Let Right Be Done: Aboriginal Title, the Calder Case, and the Future of Indigenous Rights.
Contains Photos, Maps, Bibliography, Index
David Mardiros is a lawyer and anthropological consultant in Kars,
It has now been more than 35 years since the Supreme Court of Canada took its first tentative steps to recognizing the concept of Aboriginal title in Canadian law. The contributions in this book, taken from the proceedings of a conference held to commemorate the decision of Calder et al v. Attorney General of British Columbia, set out the legal and historical context of this important case and offer some ideas of where it may take us. The authors include one of the original plaintiffs in the case, their legal counsel, a former Supreme Court judge who at the time Calder was decided was a Department of Justice lawyer, and many noted academics from Canada, Australia, and New Zealand. The book provides a well-rounded view of the importance of this seminal case from several vantage points and the perspective of three decades.
While the book shows us how slowly changes occur (and how litigation on Aboriginal rights can, at times, appear interminable) it also reminds us of how far we have really come. Indeed, it is often forgotten that when the original decision in Calder came down in 1973, it was seen as a defeat for the Nisga’a plaintiffs (by a vote of four to three). The force of the decision (and most notably the reasons of the late Mr. Justice Emmett Hall) only started to become evident when Pierre Trudeau famously reversed his negative views on the existence of Aboriginal rights and title as a result of the court’s decision. It was much later, after Trudeau’s decision to initiate a comprehensive process toward the negotiation and settlement of Aboriginal claims, that the full import and impact of the case began to be felt. The reasons of the Supreme Court in Calder are now some of the seminal judicial statements on Aboriginal rights and title in much of the common-law world.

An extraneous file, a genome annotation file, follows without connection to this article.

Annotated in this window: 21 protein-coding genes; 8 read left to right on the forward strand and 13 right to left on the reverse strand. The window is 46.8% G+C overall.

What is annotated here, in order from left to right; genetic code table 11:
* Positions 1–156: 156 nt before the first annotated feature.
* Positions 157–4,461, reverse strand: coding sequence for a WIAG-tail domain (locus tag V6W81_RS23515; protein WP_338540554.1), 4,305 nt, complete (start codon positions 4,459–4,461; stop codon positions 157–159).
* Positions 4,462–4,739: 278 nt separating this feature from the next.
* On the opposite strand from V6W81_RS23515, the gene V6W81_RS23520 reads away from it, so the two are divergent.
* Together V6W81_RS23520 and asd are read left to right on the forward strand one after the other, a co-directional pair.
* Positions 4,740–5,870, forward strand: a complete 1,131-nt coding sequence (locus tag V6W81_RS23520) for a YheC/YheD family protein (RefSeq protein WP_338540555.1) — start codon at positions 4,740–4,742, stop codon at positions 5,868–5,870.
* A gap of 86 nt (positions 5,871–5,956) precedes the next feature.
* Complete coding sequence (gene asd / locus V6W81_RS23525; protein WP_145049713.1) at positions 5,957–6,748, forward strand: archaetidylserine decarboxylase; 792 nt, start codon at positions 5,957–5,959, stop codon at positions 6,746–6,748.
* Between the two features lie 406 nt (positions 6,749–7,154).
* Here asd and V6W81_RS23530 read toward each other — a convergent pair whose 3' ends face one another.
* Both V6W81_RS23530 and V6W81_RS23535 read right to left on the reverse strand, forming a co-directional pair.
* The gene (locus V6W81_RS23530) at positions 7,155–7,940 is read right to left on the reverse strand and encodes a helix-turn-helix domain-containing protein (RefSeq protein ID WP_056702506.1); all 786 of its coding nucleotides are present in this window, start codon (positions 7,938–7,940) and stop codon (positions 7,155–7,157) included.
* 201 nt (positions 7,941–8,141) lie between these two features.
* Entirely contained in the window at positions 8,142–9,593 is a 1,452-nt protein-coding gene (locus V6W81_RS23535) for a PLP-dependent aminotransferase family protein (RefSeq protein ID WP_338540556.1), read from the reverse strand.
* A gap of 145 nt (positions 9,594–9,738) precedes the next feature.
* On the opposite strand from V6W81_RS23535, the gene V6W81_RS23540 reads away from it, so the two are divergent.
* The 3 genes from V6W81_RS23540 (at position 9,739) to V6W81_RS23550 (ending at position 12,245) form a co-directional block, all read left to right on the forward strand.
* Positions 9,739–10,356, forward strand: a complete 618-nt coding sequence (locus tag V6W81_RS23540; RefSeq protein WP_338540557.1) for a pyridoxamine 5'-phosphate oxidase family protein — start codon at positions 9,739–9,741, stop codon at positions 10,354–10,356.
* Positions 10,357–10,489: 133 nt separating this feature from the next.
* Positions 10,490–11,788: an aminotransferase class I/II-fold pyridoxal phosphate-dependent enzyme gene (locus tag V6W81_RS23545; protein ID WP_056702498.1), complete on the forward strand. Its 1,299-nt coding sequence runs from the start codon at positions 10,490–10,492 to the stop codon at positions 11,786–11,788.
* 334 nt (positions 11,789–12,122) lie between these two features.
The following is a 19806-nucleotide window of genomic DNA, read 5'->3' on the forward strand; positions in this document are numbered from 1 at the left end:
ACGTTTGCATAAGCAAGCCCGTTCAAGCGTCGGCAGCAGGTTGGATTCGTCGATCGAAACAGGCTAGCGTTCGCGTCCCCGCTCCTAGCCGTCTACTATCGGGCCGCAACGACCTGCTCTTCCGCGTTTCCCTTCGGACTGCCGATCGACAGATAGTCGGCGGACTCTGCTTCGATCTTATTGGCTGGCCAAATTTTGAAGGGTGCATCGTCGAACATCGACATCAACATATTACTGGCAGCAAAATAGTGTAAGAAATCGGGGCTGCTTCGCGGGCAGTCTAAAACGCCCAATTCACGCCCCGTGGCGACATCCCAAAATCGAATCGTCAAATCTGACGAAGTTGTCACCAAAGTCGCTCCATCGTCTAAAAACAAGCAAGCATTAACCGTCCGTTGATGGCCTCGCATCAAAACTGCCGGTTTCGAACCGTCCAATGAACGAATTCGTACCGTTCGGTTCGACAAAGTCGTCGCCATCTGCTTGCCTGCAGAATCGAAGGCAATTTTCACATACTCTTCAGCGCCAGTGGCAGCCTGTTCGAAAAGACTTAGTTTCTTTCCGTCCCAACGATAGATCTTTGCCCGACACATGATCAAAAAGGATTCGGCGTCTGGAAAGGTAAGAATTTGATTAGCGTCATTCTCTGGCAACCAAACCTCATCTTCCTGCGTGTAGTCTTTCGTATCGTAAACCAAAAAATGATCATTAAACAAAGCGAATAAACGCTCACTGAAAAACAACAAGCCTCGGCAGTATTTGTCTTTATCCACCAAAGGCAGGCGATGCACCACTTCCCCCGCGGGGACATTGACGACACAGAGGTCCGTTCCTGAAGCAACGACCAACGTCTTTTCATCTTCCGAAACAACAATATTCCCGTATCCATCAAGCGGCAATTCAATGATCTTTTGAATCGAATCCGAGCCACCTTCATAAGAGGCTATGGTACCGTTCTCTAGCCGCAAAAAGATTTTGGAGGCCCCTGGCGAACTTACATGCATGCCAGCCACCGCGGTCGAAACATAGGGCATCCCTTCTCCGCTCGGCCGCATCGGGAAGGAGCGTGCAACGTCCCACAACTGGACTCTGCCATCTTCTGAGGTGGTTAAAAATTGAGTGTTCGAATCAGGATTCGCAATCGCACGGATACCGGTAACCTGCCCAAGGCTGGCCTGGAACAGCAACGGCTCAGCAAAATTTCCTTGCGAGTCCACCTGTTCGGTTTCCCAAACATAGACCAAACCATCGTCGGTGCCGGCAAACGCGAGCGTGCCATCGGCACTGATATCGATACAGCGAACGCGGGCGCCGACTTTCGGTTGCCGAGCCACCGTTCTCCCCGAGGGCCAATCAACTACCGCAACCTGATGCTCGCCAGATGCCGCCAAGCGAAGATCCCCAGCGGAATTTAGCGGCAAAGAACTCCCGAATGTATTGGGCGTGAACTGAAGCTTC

The last part of the book focuses on the future of Aboriginal rights and title in Canada. While not ignoring the deep divide that exists between aboriginal and non-aboriginal cultures and legal traditions in this country, the tone of these latter contributions is hopeful. Indeed, John Borrows, a senior Aboriginal scholar, sees Canadian law as deriving its authority from appeals to consensus, reason, and constancy. If his optimism proves correct, perhaps the next 30 years will bring us even further than we have come since 1973.